Fixing the cumulative duration rule has been a long-standing recommendation of Canada’s Agriculture and Agri-Food Labour Task Force (LTF), and was one of several presented to the House of Commons human resources committee earlier this year.

Canadian Federation of Agriculture (CFA) president Ron Bonnett said in a news release that the government’s early action on this file with respect to ending the four-in-four-out rule “is a critical step forward and that CFA looks forward to working on a more comprehensive suit of meaningful changes to the program, and broader labour market programming.

CAHRC vice-chair and Manitoba farmer Doug Chorney said it’s good to see government take action on the four-in-four-out rule and their quick response to a parliamentary committee study undertaken this year. Known as the HUMA Report, it drew attention, among other things, to agriculture’s critical dependency on temporary foreign workers, noted critical shortages in areas such as seafood and meat processing and recommended restructuring of the temporary foreign worker program to better reflect the realities of labour market needs in Canada.

“They’ve heard concerns from the employer community,” he said. “We’re definitely encouraged.”

However, the complexity and extent of agriculture’s growing labour shortage is issue that requires much more ongoing work to address,

The Canadian Agriculture and Agri-Food Workforce Action Plan has laid out a series of proposed solutions to address the industry’s labour needs for both the short and longer term, including calls for creating an industry jobs resource centre that would make jobs and career pathway options searchable online.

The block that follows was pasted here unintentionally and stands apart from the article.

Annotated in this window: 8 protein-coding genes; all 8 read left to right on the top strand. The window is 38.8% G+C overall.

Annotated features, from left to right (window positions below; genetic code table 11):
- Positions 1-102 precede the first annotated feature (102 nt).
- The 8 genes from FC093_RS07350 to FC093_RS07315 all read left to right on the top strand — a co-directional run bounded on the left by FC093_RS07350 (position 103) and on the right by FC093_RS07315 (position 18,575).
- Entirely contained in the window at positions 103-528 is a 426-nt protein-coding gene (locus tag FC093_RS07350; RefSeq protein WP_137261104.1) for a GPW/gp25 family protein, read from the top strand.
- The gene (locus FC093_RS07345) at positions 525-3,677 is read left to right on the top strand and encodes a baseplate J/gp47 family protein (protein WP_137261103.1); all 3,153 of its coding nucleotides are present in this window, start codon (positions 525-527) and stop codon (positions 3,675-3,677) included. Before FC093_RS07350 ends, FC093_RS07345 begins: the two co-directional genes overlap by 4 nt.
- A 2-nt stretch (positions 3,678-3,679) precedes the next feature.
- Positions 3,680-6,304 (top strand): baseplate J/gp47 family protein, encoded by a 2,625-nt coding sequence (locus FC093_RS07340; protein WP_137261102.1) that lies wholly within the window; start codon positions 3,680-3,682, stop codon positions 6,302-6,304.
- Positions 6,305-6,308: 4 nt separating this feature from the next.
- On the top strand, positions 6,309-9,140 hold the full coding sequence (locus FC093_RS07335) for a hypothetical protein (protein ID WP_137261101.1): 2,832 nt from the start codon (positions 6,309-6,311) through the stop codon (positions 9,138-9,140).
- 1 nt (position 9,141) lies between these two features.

“It’s a complicated problem with complicated solutions,” Chorney said. “There’s no real silver bullet to deal with this.”

Agriculture’s labour gap exists despite significant recruitment efforts to try to hire domestic workers, and CAHRC research additionally shows farmers’ hiring difficulties stem from offering jobs in rural locations, that are also physically strenuous as well as often only seasonally available.

A recent Labour Market Forecast report by CAHRC focussing on the grains and oilseeds sector specifically is a case in point. It showed 5,700 jobs left vacant among these types of farms. And there will be more vacancies to come. The LMF report projects that due to retirements by 2025 as many as 17,400 jobs could be unfilled in the grains and oilseeds sector alone.

Farm owners rely on family members because the employees they need can’t be found, Chorney said.

“We’ve so often depended on our kids, or our uncles to be our second line of defence for labour,” he said. “But farms have grown now in size and sophistication to the point where we need full-time employees or almost full-time seasonal employees.”

About the author


Lorraine Stevenson

Lorraine Stevenson is a reporter and photographer for the Manitoba Co-operator with 25 years experience writing news and features. She was previously a reporter with the Farmers Independent Weekly and has also written for community newspapers in Winnipeg and Manitoba's Interlake.